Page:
Mehammed Mack will give a talk on his recently published book, Sexagon: Muslims, France, and the Sexualization of National Culture. “Engaging the nexus of race, gender, nation, and sexuality, Sexagon studies the broad politicization of Franco-Arab identity in the context of French culture and its assumptions about appropriate modes of sexual and gender expression, both gay and straight” [Fordham Univ. Press].
✽ Thursday, October 5 at 7:00pm to 8:15pm | Sawyer Library, Mabie Rm.
In contemporary France, particularly in the banlieues of Paris, the figure of the young, virile, hypermasculine Muslim looms large. So large, in fact, it often supersedes liberal secular society’s understanding of gender and sexuality altogether. Engaging the nexus of race, gender, nation, and sexuality, Sexagon studies the broad politicization of Franco-Arab identity in the context of French culture and its assumptions about appropriate modes of sexual and gender expression, both gay and straight.
Official French culture, as Mack suggests, has judged the integration of Muslim immigrants from North and West Africa—as well as their French descendants—according to their presumed attitudes about gender and sexuality. More precisely, Mack argues, the frustrations consistently expressed by the French establishment in the face of the alleged Muslim refusal to assimilate is not only symptomatic of anxieties regarding changes to a “familiar” France but also indicative of an unacknowledged preoccupation with what Mack identifies as the “virility cultures” of Franco-Arabs, rendering Muslim youth as both sexualized objects and unruly subjects.”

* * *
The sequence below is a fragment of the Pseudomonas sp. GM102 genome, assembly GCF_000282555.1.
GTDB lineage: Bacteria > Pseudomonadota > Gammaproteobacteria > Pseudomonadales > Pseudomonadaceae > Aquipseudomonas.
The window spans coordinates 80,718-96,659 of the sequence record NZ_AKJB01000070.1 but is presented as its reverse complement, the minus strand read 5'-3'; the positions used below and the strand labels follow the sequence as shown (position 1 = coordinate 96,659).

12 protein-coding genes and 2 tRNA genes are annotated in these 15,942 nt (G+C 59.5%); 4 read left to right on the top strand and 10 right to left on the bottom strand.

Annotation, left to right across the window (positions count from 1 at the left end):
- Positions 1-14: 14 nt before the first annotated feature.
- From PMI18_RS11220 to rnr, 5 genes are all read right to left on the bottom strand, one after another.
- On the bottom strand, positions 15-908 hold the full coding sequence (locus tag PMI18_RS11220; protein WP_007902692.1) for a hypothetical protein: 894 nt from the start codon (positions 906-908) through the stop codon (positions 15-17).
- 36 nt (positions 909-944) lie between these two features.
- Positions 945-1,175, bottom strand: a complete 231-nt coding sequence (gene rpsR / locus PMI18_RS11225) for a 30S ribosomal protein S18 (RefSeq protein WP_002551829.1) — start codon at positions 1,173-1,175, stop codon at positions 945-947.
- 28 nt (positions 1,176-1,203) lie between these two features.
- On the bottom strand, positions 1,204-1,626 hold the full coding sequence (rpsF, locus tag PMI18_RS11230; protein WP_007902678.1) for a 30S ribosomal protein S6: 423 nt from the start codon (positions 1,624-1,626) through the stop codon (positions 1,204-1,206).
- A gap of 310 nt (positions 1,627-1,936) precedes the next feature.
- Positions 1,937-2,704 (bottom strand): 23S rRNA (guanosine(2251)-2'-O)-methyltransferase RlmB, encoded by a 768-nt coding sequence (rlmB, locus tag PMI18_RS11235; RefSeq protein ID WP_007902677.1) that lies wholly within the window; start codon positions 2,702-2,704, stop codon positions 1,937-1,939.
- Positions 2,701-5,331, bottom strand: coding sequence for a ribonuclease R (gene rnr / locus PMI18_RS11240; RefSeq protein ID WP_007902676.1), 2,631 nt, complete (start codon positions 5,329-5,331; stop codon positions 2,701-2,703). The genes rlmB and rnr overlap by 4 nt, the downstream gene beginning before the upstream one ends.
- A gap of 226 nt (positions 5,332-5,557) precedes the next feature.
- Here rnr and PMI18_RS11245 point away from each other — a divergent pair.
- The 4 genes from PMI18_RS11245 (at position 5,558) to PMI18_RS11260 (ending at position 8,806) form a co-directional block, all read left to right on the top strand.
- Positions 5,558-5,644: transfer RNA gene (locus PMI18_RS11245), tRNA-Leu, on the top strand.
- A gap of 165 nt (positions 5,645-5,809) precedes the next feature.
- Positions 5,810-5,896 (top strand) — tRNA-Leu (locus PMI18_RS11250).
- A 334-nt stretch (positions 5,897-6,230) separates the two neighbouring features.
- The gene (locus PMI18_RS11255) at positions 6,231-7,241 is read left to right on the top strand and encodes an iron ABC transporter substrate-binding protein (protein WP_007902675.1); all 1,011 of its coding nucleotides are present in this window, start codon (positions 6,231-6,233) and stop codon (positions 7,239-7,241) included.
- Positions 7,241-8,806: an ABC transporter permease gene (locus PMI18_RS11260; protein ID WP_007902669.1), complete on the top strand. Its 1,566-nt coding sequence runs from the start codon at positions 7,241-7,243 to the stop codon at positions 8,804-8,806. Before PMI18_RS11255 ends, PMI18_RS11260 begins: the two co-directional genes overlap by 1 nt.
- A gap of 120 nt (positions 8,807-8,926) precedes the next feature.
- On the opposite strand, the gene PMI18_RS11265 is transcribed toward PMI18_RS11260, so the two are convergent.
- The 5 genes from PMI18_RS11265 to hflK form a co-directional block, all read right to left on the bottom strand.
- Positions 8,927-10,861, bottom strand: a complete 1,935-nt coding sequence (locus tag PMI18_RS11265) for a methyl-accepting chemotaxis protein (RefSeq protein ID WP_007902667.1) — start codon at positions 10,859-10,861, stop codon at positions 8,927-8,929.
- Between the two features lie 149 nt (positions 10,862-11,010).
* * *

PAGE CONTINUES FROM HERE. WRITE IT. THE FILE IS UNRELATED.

Eric Fassin, renowned French sociologist, has described Mack’s work as an “original, rich, and precise contribution to a growing field of studies focuses on the multiplicity of cultural representations that both reflect and produce postcolonial France as a kaleidoscope of sexual obsessions – a ‘sexagon.'”
* Sponsored by Arabic Studies, Women’s, Gender, and Sexuality Studies, French, Center for Foreign Languages, Literatures, and Cultures
About Dr. Mack
Mehammed Mack is Assistant Professor of French Studies at Smith College. Mack’s research focuses on contemporary immigration to France, gender and sexuality, diversity in the banlieues, and the relation between culture and politics. His larger teaching and research interests include Franco-Arab cultures, travel literature, the development French Islam and media studies. He has published articles in the Journal of Arabic Literature; Comparative Literature Studies; Hétérographes; Jadaliyya; Al Jazeera English; Contretemps, The Funambulist, and Newsweek.